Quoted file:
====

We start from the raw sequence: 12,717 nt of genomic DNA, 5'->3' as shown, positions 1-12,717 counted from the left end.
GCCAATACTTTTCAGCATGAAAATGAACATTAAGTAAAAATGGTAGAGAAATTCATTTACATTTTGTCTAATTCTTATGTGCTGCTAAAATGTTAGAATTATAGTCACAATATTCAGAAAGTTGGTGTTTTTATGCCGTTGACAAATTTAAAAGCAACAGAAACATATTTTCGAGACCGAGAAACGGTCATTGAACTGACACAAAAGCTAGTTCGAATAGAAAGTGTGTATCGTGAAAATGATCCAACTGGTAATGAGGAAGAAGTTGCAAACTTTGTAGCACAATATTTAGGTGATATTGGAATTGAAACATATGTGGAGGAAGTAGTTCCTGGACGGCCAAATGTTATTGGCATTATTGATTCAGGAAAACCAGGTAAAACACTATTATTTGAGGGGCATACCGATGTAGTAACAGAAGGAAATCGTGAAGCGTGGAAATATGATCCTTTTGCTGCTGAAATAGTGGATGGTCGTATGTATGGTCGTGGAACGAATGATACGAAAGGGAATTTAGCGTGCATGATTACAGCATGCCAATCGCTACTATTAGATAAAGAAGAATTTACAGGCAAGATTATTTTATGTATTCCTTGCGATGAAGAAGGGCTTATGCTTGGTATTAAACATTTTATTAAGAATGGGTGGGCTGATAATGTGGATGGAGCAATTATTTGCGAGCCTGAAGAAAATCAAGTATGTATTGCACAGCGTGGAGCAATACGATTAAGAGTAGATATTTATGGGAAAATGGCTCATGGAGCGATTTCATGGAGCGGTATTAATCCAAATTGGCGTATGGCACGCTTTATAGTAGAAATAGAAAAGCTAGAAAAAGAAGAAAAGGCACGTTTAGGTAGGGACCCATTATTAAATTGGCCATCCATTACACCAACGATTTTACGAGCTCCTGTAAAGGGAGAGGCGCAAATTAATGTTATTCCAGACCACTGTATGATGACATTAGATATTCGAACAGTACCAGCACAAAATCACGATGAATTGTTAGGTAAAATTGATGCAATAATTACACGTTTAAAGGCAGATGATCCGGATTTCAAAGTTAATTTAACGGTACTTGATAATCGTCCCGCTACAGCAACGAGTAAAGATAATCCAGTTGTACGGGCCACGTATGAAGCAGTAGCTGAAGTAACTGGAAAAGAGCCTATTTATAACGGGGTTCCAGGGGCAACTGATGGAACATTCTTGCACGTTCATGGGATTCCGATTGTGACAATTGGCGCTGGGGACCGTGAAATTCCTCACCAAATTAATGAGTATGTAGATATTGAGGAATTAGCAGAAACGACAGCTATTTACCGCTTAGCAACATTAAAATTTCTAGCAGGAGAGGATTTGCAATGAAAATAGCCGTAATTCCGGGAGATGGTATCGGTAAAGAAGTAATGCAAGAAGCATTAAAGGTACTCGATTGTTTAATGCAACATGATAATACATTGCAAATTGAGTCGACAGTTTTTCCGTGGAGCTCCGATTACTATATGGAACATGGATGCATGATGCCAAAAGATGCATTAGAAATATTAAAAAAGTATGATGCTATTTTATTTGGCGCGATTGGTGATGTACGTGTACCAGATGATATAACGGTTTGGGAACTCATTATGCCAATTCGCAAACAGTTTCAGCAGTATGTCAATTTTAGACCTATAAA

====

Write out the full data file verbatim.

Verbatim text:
We start from the raw sequence: 12,717 nt of genomic DNA, 5'->3' as shown, positions 1-12,717 counted from the left end.
GCCAATACTTTTCAGCATGAAAATGAACATTAAGTAAAAATGGTAGAGAAATTCATTTACATTTTGTCTAATTCTTATGTGCTGCTAAAATGTTAGAATTATAGTCACAATATTCAGAAAGTTGGTGTTTTTATGCCGTTGACAAATTTAAAAGCAACAGAAACATATTTTCGAGACCGAGAAACGGTCATTGAACTGACACAAAAGCTAGTTCGAATAGAAAGTGTGTATCGTGAAAATGATCCAACTGGTAATGAGGAAGAAGTTGCAAACTTTGTAGCACAATATTTAGGTGATATTGGAATTGAAACATATGTGGAGGAAGTAGTTCCTGGACGGCCAAATGTTATTGGCATTATTGATTCAGGAAAACCAGGTAAAACACTATTATTTGAGGGGCATACCGATGTAGTAACAGAAGGAAATCGTGAAGCGTGGAAATATGATCCTTTTGCTGCTGAAATAGTGGATGGTCGTATGTATGGTCGTGGAACGAATGATACGAAAGGGAATTTAGCGTGCATGATTACAGCATGCCAATCGCTACTATTAGATAAAGAAGAATTTACAGGCAAGATTATTTTATGTATTCCTTGCGATGAAGAAGGGCTTATGCTTGGTATTAAACATTTTATTAAGAATGGGTGGGCTGATAATGTGGATGGAGCAATTATTTGCGAGCCTGAAGAAAATCAAGTATGTATTGCACAGCGTGGAGCAATACGATTAAGAGTAGATATTTATGGGAAAATGGCTCATGGAGCGATTTCATGGAGCGGTATTAATCCAAATTGGCGTATGGCACGCTTTATAGTAGAAATAGAAAAGCTAGAAAAAGAAGAAAAGGCACGTTTAGGTAGGGACCCATTATTAAATTGGCCATCCATTACACCAACGATTTTACGAGCTCCTGTAAAGGGAGAGGCGCAAATTAATGTTATTCCAGACCACTGTATGATGACATTAGATATTCGAACAGTACCAGCACAAAATCACGATGAATTGTTAGGTAAAATTGATGCAATAATTACACGTTTAAAGGCAGATGATCCGGATTTCAAAGTTAATTTAACGGTACTTGATAATCGTCCCGCTACAGCAACGAGTAAAGATAATCCAGTTGTACGGGCCACGTATGAAGCAGTAGCTGAAGTAACTGGAAAAGAGCCTATTTATAACGGGGTTCCAGGGGCAACTGATGGAACATTCTTGCACGTTCATGGGATTCCGATTGTGACAATTGGCGCTGGGGACCGTGAAATTCCTCACCAAATTAATGAGTATGTAGATATTGAGGAATTAGCAGAAACGACAGCTATTTACCGCTTAGCAACATTAAAATTTCTAGCAGGAGAGGATTTGCAATGAAAATAGCCGTAATTCCGGGAGATGGTATCGGTAAAGAAGTAATGCAAGAAGCATTAAAGGTACTCGATTGTTTAATGCAACATGATAATACATTGCAAATTGAGTCGACAGTTTTTCCGTGGAGCTCCGATTACTATATGGAACATGGATGCATGATGCCAAAAGATGCATTAGAAATATTAAAAAAGTATGATGCTATTTTATTTGGCGCGATTGGTGATGTACGTGTACCAGATGATATAACGGTTTGGGAACTCATTATGCCAATTCGCAAACAGTTTCAGCAGTATGTCAATTTTAGACCTATAAA